The effort seeks a turnaround in systems long under strain. Some 80 percent of those facing felony charges cannot afford an attorney and are left to rely on a system of overworked public defenders. Meanwhile, the Legal Services Corporation, which funds civil legal aid across the country, found that in more than half of cases, people receive “only limited or no legal help” due to a lack of resources.

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Shamus Roller, executive director of the National Housing Law Project, said the order could be particularly important in the housing arena given that the eviction moratorium from the Centers for Disease Control and Prevention is set to expire at the end of June.

A massive uptick in those evicted following the pandemic will lead to more problems, Roller said, as those with an eviction on their record will be far more likely to be turned down by prospective landlords.

“Many people with no record in the past will now have an eviction record, so the scope of problems around that are going to be really amplified in the years to come,” Roller said.

Those who are represented are more likely to stay in their homes or owe less to landlords even when they are evicted, Roller said, but there’s often a major imbalance in the number of tenants and landlords able to hire lawyers. 

recent survey from the National Coalition for a Civil Right to Counsel of some cities and states found that just 3 percent of tenants are represented by a lawyer, compared with more than 80 percent of landlords.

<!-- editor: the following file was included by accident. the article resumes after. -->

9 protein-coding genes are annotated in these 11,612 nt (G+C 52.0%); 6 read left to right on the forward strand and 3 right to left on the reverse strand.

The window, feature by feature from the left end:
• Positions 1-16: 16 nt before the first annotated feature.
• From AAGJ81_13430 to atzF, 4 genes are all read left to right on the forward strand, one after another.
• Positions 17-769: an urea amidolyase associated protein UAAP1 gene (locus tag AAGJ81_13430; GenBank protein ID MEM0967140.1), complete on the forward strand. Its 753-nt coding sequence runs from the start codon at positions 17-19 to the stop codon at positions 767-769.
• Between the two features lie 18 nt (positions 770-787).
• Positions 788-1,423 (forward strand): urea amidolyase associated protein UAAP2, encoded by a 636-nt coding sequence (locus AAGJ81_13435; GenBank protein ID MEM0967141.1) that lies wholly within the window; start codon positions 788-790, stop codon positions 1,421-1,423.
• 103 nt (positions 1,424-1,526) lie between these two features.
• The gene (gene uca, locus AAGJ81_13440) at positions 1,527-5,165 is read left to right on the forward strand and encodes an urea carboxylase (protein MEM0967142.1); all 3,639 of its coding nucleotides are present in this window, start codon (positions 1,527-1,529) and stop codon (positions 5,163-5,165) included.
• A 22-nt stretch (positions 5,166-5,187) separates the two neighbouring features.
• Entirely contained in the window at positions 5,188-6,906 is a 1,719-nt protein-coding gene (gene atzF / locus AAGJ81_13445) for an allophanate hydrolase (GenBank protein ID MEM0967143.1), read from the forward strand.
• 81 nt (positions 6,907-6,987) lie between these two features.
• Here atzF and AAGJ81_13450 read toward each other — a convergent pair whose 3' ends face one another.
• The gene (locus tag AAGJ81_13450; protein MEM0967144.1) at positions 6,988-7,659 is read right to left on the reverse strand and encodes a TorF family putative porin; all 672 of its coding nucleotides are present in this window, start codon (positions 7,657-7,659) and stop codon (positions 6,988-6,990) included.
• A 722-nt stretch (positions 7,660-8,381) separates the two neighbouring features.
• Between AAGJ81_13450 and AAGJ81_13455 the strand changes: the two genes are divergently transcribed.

And evictions aren’t the only concern.

“There’s so much focus on eviction, but foreclosures are the next wave of issues, and there’s really no sense of how at risk we are overall in the country,” Roller said. 

Don Saunders, with the National Legal Aid & Defender Association, said the DOJ could use the effort to serve anyone from veterans to farmworkers.

“We could expand medical legal partnerships where lawyers will be involved in the health system. The easiest example is if a child is suffering from asthma because of health conditions in the home, say mold, a lawyer might be able to treat the cause more than the symptoms,” he said.

“These are the kinds of communities we need some creativity and investment in at the federal level,” he added.

Immigration courts could be another high-impact area for the Biden administration, particularly as it focuses on expanding legal pathways to citizenship.

“There is no right to appointed counsel in the immigration system — something I don't think is widely known — so people in court appear opposite a federally funded [U.S. Immigration and Customs Enforcement] lawyer and judge often in their second, third or fourth language by themselves unless they’re lucky enough to get a pro bono attorney,” said Heidi Altman, director of policy at the National Immigrant Justice Center.